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What Is the Python Interpreter?

Without an interpreter, your Python code is just words on a screen. Find out what a Python interpreter is, what it does, and what your code looks like ‘under the hood’.

At the most fundamental level, computer programs are simply sets of instructions. To do some basic arithmetic and save the output we need something like the following instructions: ‘load the number 8’, then ‘load the number 9’, then ‘add the first number to the second and store it somewhere’. But programs are typically written at a higher level in human-readable code like Python. So how does the computer go from this human-readable code to a list of instructions it can execute? That’s where the Python interpreter comes in.

You don’t necessarily need to know anything in this article to be a successful Python programmer, but it’s nevertheless interesting to know how Python takes the code you write and executes it. It could, however, be useful in a practical sense to understand how your programs are running and why some implementations may be faster than others. We’ll show you a nice example to illustrate this later.

Before you go further here, we recommend reading Python Terms Beginners Should Know – Part 1, where we define some important terms. And if you’re new to programming and want to find out if it’s for you, consider taking our Python Basics track. It includes three interactive courses that teach you the fundamentals of programming with Python.

How Programs Are Run

Inside your computer, there is a Central Processing Unit (CPU) and memory in the form of Random Access Memory (RAM). The RAM temporarily stores the instructions of a program and the CPU fetches and executes them. The instructions stored in RAM are referred to as machine code and are processor dependent (i.e. the machine code will be different for different processors).

The Python source code you write is stored as a text file on the hard drive. However, the CPU in your computer doesn’t natively understand Python – or any other programming language, for that matter. It only understands machine code, which is represented as binary digits. So, the problem boils down to getting the human readable code translated into the machine code that the processor can understand and then execute.

Compiled vs. Interpreted Languages

There are two approaches to solve the problem of translating the code we write into a set of instructions the processor can understand and execute. We can illustrate this with an analogy. Suppose you’re an avid reader who’s in the mood for some mind-bending literature from Franz Kafka. But if you can’t understand German, a book written in German won’t get you far. Your two options are to find someone to translate the whole book into English or get a German-speaking friend to read the German version line-by-line and verbally translate (or interpret) it into English for you.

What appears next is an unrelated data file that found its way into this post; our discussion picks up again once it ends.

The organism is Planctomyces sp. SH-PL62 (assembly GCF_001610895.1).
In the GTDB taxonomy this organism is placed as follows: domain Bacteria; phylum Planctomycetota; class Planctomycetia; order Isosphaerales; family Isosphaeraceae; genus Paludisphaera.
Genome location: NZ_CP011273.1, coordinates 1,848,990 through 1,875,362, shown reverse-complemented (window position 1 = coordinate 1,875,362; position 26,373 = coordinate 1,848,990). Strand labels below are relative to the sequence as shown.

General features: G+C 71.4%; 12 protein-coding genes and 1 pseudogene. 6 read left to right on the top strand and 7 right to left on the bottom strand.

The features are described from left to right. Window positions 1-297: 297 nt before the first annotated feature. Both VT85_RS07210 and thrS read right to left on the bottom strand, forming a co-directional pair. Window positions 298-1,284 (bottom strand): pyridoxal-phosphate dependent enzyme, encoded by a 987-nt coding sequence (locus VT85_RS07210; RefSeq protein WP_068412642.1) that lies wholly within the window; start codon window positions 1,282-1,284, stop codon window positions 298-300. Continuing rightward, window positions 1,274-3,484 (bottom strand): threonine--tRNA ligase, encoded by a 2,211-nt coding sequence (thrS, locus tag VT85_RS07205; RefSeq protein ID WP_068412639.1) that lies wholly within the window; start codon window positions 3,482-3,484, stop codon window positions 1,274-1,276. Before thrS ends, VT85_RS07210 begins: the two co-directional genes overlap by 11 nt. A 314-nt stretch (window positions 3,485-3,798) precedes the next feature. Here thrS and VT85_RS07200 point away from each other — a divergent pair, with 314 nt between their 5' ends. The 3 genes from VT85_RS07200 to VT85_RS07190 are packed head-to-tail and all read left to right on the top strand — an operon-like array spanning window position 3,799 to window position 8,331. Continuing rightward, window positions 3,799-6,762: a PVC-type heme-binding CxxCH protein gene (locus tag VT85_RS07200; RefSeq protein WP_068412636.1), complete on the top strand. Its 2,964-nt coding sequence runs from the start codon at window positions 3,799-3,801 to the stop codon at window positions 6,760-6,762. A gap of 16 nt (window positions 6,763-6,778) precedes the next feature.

The same is true for computers. Compiled languages like C or C++ take the first approach. The translator in the above analogy is a computer program called a compiler. The compiler takes the source code you write as input and translates all of it into instructions in machine code.

Interpreted languages take the second approach. As the program is running, the interpreter reads the source code line by line and translates it into instructions for the processor.

The process of having an interpreter translating code at runtime creates some computational overhead. Therefore, interpreted programs are typically slower than programs compiled directly into machine code. Compiled code, on the other hand, needs to be translated for a specific processor and is therefore platform dependent.

So, is Python compiled or interpreted? Like most things, it’s a little complicated. Python is both compiled and interpreted, depending on how you use it. It can be run as an interpreted language in interactive mode, or it can compile your source code to a binary and then execute the binary. We’ll go into the details below.

The Python Interpreter

Let’s start by assuming you already have downloaded and installed Python and have a script ready to go. (If you need help with this, check out How to Install Python on Windows.) When you want to run a script called ‘’ from the command prompt, you need to first open the command prompt and navigate to the directory where the script is saved. Then you can type …


.. and hit Enter. (Need more details? Our article How to Open and Run Python Files in the Terminal has them.)

Typing the word python into the command prompt invokes the Python Interpreter, which is the program you are actually running. It simply takes your script (as the argument) to be processed further.